Smartphone and tablet adoption rapidly increases, so does the importance of mobile-friendly websites. Smartphones and tablets have changed the approach toward design and user experience. Before the spread of mobile devices with advanced web-browsing capability, web designers had only one primary challenge to deal with keeping the same look and feel of their websites. However, interacting with websites on smartphones and tablets is not the same as doing that on a desktop computer monitors. Factors such as Click versus Touch, Screen-size, Pixel-resolution, support for Adobe’s Flash technology, optimized markup and many more have become crucial while creating websites with Responsive Design.
If SEO is a core component of your digital marketing strategy, having a mobile–friendly website is becoming essential. Mobile sales have already overtaken desktop sales, and mobile Internet usage is predicted to overtake desktop internet usage by 2014. It is only logical that mobile search will overtake desktop search at some point in the near future as well.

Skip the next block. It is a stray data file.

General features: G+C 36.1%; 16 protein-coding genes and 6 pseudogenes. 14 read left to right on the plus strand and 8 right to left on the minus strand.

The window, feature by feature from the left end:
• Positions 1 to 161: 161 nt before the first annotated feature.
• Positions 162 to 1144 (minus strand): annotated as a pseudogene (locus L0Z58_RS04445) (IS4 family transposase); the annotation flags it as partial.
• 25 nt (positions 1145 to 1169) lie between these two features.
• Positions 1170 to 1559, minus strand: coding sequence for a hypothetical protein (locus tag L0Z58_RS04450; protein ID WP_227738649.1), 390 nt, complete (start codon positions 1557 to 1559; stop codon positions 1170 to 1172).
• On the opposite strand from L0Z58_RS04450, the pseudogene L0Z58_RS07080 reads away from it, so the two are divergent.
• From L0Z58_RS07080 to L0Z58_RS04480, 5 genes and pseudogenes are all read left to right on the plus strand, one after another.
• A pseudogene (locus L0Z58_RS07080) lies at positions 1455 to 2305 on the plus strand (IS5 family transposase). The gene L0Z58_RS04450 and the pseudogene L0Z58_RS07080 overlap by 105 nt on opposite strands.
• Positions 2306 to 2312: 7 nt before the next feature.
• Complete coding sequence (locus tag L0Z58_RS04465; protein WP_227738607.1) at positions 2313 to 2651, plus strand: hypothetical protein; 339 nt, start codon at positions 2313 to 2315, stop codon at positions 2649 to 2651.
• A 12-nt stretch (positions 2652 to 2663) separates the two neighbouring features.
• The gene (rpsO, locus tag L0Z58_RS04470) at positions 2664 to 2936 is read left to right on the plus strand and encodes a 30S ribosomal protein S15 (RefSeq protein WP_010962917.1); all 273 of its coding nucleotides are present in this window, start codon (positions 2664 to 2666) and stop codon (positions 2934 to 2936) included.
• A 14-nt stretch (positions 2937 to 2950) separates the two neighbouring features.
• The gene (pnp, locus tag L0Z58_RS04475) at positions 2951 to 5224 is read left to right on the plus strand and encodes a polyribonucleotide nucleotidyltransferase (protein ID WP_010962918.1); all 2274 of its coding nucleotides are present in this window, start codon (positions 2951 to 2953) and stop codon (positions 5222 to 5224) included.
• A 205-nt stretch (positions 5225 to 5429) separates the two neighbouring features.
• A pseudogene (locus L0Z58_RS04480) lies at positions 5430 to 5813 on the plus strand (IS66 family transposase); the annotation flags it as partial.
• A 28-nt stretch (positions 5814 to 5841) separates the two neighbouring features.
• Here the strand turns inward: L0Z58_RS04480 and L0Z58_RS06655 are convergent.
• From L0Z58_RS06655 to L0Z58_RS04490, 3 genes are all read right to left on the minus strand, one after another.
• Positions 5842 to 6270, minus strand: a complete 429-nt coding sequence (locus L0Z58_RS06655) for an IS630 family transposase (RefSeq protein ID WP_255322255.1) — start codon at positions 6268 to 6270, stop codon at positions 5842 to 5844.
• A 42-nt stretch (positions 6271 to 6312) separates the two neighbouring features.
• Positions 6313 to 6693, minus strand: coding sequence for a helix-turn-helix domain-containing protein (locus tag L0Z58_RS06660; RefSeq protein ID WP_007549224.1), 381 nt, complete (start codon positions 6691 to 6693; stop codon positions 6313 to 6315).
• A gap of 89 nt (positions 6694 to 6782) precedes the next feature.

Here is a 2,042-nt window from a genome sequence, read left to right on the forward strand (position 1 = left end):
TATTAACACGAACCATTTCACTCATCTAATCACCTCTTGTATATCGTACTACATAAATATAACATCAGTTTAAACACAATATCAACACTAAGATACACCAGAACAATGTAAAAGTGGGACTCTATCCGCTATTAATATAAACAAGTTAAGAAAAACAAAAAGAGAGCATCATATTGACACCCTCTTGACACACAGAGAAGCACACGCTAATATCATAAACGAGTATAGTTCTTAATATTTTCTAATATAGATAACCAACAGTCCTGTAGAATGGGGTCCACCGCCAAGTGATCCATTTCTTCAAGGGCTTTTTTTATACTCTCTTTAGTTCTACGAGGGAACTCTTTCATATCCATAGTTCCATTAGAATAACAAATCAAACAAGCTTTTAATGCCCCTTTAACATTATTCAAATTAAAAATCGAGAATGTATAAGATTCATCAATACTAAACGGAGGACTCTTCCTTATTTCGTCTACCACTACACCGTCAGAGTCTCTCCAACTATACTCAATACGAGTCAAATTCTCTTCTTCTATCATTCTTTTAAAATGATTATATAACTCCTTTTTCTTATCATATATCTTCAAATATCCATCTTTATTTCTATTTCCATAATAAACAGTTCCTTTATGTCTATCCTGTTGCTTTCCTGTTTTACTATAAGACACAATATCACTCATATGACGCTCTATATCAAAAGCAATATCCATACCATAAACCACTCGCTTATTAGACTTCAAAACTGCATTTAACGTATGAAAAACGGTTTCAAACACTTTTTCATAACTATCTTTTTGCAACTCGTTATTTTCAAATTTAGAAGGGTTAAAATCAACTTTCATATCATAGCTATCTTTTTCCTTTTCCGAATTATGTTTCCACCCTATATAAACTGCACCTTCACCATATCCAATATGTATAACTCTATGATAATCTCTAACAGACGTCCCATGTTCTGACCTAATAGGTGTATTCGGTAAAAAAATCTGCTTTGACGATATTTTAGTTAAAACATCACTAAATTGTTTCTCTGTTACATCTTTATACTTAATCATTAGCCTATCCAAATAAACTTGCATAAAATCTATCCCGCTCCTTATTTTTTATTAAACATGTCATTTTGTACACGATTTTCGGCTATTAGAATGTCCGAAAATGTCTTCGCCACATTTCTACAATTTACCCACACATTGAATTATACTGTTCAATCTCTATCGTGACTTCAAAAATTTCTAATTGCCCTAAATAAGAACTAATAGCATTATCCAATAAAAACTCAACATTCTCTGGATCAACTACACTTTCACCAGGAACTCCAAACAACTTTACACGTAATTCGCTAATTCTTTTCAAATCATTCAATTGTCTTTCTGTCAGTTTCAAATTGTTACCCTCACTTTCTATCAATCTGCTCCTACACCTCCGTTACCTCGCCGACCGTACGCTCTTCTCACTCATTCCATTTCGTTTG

What is Responsive Web Design?
Responsive Web Design (RWD) is an approach of laying-out and coding a website such that the website provides an optimal viewing experience — ease of reading and navigation with a minimum of resizing, panning, and scrolling — across a wide range of devices (from desktop computer monitors to mobile phones).
The designer creating a Responsive Design should ensure that the website’s navigation elements, screen-layouts, text, images, audio/video players and other UI elements re-adjust themselves on a variety of devices. Thus, one need not spend extra time and money in creating and maintaining one “mobile-site version” and another “desktop-site version” of her website.